By Linda Weiford, WSU News
Area gardeners are reporting that, with few exceptions, the popular backyard crop is taking its sweet time ripening. Although many tomato plants are teeming with big orbs, most are as green as Granny Smith apples.
“I’m very disappointed in the growth of my tomatoes this year and have heard from other growers who feel similarly,” said volunteer master gardener Debbie McNeil with Washington State University’s Whitman County Extension. “I planted the same variety in the same spot where previously they had done very well. This summer, they’re definitely lagging.”
A pattern of zig-zaggy weather temperatures since early June has slowed the ripening process, she said.
“While we’ve had warm and hot days, we’ve also had a number of cooler ones,” she said. “Consequently, tomatoes haven’t had an optimal number of what we call ‘growing degree days’” – a measurement of heat accumulation within a certain temperature range.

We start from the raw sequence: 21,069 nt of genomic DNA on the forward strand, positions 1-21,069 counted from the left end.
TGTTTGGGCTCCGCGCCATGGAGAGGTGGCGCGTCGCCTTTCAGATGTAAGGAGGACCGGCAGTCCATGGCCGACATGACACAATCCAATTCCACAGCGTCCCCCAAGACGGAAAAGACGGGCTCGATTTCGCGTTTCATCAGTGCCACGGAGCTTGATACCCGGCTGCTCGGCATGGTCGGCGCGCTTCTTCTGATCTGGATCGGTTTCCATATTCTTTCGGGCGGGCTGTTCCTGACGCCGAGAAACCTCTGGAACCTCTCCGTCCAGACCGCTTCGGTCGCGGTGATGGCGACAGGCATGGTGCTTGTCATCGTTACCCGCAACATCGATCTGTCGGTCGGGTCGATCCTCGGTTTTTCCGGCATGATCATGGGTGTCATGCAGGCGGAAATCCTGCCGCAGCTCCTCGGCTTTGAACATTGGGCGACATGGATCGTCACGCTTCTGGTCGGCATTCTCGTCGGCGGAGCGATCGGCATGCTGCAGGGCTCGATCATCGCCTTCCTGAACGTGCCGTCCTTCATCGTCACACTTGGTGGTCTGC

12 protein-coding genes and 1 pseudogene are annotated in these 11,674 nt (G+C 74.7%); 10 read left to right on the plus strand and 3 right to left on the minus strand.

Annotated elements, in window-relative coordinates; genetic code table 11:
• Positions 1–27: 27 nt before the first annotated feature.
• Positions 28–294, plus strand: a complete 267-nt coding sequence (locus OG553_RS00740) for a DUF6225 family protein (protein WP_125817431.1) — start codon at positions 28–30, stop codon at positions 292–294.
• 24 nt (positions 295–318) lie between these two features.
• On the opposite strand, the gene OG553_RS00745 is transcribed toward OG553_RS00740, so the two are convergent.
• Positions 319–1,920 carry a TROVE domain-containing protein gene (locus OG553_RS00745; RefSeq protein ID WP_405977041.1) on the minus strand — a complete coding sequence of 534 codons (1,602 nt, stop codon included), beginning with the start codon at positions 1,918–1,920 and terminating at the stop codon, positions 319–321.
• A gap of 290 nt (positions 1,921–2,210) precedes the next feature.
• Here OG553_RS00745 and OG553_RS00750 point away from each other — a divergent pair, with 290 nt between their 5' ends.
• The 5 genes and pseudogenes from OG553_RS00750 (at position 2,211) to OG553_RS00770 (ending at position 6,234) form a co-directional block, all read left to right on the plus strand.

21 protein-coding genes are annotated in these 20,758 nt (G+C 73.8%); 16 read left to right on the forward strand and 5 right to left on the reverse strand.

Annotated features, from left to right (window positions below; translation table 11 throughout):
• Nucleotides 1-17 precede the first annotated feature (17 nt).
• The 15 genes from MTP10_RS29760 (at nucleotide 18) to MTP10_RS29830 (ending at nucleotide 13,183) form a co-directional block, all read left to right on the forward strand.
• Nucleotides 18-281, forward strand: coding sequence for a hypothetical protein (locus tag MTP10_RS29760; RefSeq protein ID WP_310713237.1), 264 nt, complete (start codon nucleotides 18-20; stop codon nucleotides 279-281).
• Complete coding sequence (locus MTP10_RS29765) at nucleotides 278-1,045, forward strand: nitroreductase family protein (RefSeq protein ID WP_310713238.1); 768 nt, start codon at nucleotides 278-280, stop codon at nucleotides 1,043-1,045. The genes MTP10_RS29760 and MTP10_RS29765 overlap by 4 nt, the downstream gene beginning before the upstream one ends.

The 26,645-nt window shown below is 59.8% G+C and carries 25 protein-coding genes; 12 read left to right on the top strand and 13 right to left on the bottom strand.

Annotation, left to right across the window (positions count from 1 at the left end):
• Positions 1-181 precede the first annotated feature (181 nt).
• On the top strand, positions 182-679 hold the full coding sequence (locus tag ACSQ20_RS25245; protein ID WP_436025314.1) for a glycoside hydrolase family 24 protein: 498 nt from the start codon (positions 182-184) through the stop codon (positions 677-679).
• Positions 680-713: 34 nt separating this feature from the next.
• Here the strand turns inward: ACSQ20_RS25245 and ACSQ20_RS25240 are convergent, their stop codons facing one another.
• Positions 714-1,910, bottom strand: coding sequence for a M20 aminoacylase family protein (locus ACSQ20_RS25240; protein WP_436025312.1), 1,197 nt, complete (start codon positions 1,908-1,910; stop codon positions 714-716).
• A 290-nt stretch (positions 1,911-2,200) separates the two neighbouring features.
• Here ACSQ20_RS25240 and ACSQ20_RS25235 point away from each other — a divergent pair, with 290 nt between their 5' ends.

Those cool temperature dips – like what we’re experiencing this week – have reduced the number of growing degree days by 10 so far, said McNeil.
That shortage put tomatoes about a week and a half behind schedule, said Randy Gilmore, an avid tomato grower and owner of Sun Mountain Natives, a distributor of hand-collected native plant seeds based in Moscow, Idaho.
“Tomatoes got off to a shaky start in early June when high temperatures went from being in the 90s to the 50s in a matter of days,” he said. Since then, similar fluctuations have occurred, though fortunately not as extreme.
Will summer’s great gift to the table even make it to the table?
Yes, said Gilmore and McNeil, who offer two simple words of advice: Be patient.
“They should catch up later this month and the rewards will be well worth the wait,” said McNeil.